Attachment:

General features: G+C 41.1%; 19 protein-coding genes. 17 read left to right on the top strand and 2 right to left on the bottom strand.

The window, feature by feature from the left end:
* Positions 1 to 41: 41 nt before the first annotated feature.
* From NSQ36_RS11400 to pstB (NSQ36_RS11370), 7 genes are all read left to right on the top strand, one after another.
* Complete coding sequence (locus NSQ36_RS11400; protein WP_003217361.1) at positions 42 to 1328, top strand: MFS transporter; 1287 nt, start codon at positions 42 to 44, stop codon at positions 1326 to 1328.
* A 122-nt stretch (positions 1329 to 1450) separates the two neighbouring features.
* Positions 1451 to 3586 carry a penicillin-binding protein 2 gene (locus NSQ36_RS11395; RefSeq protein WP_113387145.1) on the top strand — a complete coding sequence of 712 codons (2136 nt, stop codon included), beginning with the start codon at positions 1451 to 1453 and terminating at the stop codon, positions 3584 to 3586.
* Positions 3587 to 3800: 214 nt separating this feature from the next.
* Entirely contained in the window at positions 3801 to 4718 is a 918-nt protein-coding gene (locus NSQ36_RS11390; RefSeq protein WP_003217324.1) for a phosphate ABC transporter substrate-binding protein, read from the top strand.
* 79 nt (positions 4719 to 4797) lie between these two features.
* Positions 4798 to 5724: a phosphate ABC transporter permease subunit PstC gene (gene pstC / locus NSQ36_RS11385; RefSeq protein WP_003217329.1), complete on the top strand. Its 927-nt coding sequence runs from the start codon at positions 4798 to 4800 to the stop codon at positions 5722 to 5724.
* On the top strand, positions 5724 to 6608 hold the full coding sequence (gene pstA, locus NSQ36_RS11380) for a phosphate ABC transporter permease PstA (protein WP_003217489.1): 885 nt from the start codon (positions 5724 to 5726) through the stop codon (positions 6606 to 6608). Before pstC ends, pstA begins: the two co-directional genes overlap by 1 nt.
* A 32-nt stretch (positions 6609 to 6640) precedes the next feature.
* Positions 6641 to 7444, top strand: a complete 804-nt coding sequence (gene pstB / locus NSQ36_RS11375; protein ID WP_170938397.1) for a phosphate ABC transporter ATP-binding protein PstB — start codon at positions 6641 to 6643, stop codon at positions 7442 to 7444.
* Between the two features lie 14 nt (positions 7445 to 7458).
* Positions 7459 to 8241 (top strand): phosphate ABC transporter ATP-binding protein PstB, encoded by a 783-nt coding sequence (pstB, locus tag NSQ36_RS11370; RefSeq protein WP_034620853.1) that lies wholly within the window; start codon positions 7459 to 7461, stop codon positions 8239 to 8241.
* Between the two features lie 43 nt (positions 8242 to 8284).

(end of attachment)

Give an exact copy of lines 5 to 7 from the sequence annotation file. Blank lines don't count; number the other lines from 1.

* Complete coding sequence (locus NSQ36_RS11400; protein WP_003217361.1) at positions 42 to 1328, top strand: MFS transporter; 1287 nt, start codon at positions 42 to 44, stop codon at positions 1326 to 1328.
* A 122-nt stretch (positions 1329 to 1450) separates the two neighbouring features.
* Positions 1451 to 3586 carry a penicillin-binding protein 2 gene (locus NSQ36_RS11395; RefSeq protein WP_113387145.1) on the top strand — a complete coding sequence of 712 codons (2136 nt, stop codon included), beginning with the start codon at positions 1451 to 1453 and terminating at the stop codon, positions 3584 to 3586.